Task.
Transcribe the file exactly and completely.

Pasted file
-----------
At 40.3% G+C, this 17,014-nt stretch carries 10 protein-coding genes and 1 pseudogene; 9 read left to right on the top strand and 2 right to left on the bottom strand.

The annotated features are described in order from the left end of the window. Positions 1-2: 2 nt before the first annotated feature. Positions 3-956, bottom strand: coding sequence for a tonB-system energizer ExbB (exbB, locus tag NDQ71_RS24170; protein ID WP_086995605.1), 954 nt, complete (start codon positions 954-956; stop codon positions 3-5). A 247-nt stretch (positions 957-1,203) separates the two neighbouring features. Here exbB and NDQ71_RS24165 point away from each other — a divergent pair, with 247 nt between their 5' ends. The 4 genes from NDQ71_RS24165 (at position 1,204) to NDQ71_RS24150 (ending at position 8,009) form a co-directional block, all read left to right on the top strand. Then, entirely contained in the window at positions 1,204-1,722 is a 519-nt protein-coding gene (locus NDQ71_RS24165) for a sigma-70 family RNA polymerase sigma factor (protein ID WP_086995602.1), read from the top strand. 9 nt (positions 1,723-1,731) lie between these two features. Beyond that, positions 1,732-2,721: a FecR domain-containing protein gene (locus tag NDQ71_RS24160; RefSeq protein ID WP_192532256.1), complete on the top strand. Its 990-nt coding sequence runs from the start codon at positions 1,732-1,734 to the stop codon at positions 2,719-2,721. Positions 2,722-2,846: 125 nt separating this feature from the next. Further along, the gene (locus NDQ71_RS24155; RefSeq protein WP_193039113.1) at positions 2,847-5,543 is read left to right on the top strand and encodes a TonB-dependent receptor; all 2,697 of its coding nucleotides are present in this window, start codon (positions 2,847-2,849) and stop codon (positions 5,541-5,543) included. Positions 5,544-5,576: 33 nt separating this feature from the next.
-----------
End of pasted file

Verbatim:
At 40.3% G+C, this 17,014-nt stretch carries 10 protein-coding genes and 1 pseudogene; 9 read left to right on the top strand and 2 right to left on the bottom strand.

The annotated features are described in order from the left end of the window. Positions 1-2: 2 nt before the first annotated feature. Positions 3-956, bottom strand: coding sequence for a tonB-system energizer ExbB (exbB, locus tag NDQ71_RS24170; protein ID WP_086995605.1), 954 nt, complete (start codon positions 954-956; stop codon positions 3-5). A 247-nt stretch (positions 957-1,203) separates the two neighbouring features. Here exbB and NDQ71_RS24165 point away from each other — a divergent pair, with 247 nt between their 5' ends. The 4 genes from NDQ71_RS24165 (at position 1,204) to NDQ71_RS24150 (ending at position 8,009) form a co-directional block, all read left to right on the top strand. Then, entirely contained in the window at positions 1,204-1,722 is a 519-nt protein-coding gene (locus NDQ71_RS24165) for a sigma-70 family RNA polymerase sigma factor (protein ID WP_086995602.1), read from the top strand. 9 nt (positions 1,723-1,731) lie between these two features. Beyond that, positions 1,732-2,721: a FecR domain-containing protein gene (locus tag NDQ71_RS24160; RefSeq protein ID WP_192532256.1), complete on the top strand. Its 990-nt coding sequence runs from the start codon at positions 1,732-1,734 to the stop codon at positions 2,719-2,721. Positions 2,722-2,846: 125 nt separating this feature from the next. Further along, the gene (locus NDQ71_RS24155; RefSeq protein WP_193039113.1) at positions 2,847-5,543 is read left to right on the top strand and encodes a TonB-dependent receptor; all 2,697 of its coding nucleotides are present in this window, start codon (positions 2,847-2,849) and stop codon (positions 5,541-5,543) included. Positions 5,544-5,576: 33 nt separating this feature from the next.